I’ve been listening to Mark Spitznagel’s The Dao of Capital, which is three parts philosophy, two parts history, and one part investing advice, so if you’re into that sort of thing and don’t mind the same concept hammered home in a dozen different examples across multiple categories, you will love this book. In the chapter about the concept of “time preference,” he uses a striking turn of phrase when talking about the reality of our future selves and distant descendants.

The symptoms of this affliction [referring to our culture’s extreme focus on the now, at the expense of the future] can be found in the chronically low savings rate in our culture, ranging from financial to even fresh water, soil, and of course forests. And analagously and most incredibly, governmental fiscal deficits that deviously and increasingly rob future generations, our helpless intergenerational forward selves.

The first time I ran into this concept of a human being as a continuous being, simultaneously real across the span of his lifetime, was when reading about Kurt Vonnegut’s Tralfamadorians in Slaughterhouse-Five. They perceive time as existing all at once. In the book this produced a kind of passive, fatalistic philosophy. Since all that will be already is, there was no room for the idea of free will. I don’t take that view, but the image from the book, of viewing time and the people in it the way you might look at a stretch of the Rocky Mountains, their past and future selves just as real as the present one, stopped me in my tracks. It puts the present, which always dominates our perceptions and emotions, into a new perspective. It echoes something Einstein used to say about looking at past and future as equally and simultaneously real with the present.

This is in a section where Spitznagel credits Austrian economist Eugen von Böhm-Bawerk with noticing this truth and applying it to economics, and his choice of the word “helpless” really leaped out at me. It is a word that for me instantly conjures images of the downtrodden people who it is our moral duty to help. Suddenly the ideas of saving, investing wisely, delaying gratification, sacrificing in the now for something better later, becomes more than just a strategy for self-gratification for the far-sighted. It is a moral duty to a future self and to future others, people every bit as real as you are right now, but whose condition is completely at your mercy.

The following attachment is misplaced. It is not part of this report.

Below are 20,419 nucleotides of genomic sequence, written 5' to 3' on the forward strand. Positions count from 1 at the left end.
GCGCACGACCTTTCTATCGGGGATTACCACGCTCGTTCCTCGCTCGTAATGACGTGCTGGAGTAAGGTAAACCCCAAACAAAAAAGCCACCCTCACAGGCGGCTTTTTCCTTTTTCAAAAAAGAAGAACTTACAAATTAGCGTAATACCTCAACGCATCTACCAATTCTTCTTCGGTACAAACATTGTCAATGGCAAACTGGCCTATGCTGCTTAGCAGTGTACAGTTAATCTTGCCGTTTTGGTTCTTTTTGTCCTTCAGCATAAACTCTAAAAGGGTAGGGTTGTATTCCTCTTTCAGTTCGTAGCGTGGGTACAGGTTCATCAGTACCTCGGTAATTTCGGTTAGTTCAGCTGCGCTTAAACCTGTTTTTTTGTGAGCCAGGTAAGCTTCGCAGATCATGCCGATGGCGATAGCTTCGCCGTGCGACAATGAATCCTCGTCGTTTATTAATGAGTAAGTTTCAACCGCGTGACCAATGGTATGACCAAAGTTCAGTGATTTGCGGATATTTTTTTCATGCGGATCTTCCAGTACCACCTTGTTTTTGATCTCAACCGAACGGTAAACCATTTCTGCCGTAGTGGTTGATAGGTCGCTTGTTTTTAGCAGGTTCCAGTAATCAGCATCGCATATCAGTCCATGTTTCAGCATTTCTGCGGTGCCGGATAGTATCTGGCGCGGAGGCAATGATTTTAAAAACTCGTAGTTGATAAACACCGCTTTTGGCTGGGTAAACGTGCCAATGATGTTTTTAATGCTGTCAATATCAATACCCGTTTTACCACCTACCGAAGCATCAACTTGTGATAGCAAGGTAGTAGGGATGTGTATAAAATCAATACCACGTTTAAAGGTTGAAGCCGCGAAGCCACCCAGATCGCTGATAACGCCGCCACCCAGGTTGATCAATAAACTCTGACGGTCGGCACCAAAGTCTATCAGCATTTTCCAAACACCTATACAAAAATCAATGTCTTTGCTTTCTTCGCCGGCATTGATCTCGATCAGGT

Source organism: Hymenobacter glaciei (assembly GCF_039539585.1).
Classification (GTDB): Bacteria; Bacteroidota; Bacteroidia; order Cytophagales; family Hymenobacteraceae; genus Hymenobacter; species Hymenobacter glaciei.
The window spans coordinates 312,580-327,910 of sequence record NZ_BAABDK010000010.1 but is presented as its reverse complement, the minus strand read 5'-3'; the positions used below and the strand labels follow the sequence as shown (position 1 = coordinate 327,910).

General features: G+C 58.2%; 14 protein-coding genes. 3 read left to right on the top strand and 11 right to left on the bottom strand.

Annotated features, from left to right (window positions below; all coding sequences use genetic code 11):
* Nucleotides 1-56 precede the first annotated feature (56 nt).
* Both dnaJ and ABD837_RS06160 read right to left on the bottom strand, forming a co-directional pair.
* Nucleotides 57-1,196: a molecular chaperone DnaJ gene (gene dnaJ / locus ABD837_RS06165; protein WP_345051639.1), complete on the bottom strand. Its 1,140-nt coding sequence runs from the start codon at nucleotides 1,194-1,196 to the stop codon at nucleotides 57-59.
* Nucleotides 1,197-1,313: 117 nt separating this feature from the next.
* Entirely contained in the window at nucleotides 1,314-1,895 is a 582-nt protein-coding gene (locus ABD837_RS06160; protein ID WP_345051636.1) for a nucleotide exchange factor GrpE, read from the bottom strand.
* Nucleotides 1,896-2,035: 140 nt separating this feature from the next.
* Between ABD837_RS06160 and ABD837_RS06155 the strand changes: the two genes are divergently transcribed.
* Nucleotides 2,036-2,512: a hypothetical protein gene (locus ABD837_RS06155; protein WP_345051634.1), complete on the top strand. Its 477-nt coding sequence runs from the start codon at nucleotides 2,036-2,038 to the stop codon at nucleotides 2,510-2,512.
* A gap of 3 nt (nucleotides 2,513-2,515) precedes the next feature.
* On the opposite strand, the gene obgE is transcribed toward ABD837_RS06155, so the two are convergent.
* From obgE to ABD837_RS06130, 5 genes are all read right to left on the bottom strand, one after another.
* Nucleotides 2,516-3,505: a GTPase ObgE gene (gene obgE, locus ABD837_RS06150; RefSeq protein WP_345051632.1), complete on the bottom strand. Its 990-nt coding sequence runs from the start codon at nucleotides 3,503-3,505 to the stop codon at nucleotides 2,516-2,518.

This idea is not so foreign to those who speak a language like Japanese or Chinese, where the verbs make no distinction between past, present and future. But for those of us raised on English, focusing more on the canoe than the river when thinking about time, this might be a jarring insight!

Anyone wishing to change the world through politics has a duty to understand economics. As arcane as some try to make it, economics is really just the study of naturally occurring tradeoffs. It is a pair of binoculars we can use to survey the landscape of Man’s struggle against the material world to grow and thrive. The better we can see, the better we can navigate in that realm. Those who don’t will often do what seems right, but actually leads to destruction. Böhm-Bawerk was right about the importance of time. Would-be reformers like some of the Democratic 2020 hopefuls would do well to pay attention to it. The systems we create today need to avoid creating crises later on. Human affairs are unpredictable, but not hopelessly so. Through economics we actually can spot errors, learn from them, and plan to avoid them.

We today are the children of generations that traded future obligations for present benefits: borrowing to make finance payments, instituting a monetary system that slowly bleeds the value out of cash savings in order to boost the present buying power of the state, the list goes on. We live in a time of incomprehensible abundance and yet the young feel as if they have to build their lives on very thin margins. Part of this, according to Robert Kiyosaki, is a failure to pass down financial wisdom, but there has also been a failure to respect the sanctity of our future selves and our distant descendants, all of whom are every bit as real as you are right now, even if they are not yet visible.

We cannot reach back to the past to ask for the guilty to restore what they took, but we can decide what to do with the world that we now have. According to Albert and Eugen, the future already exists. The people in it depend on us in the here and now to act in their interest.

No one else can.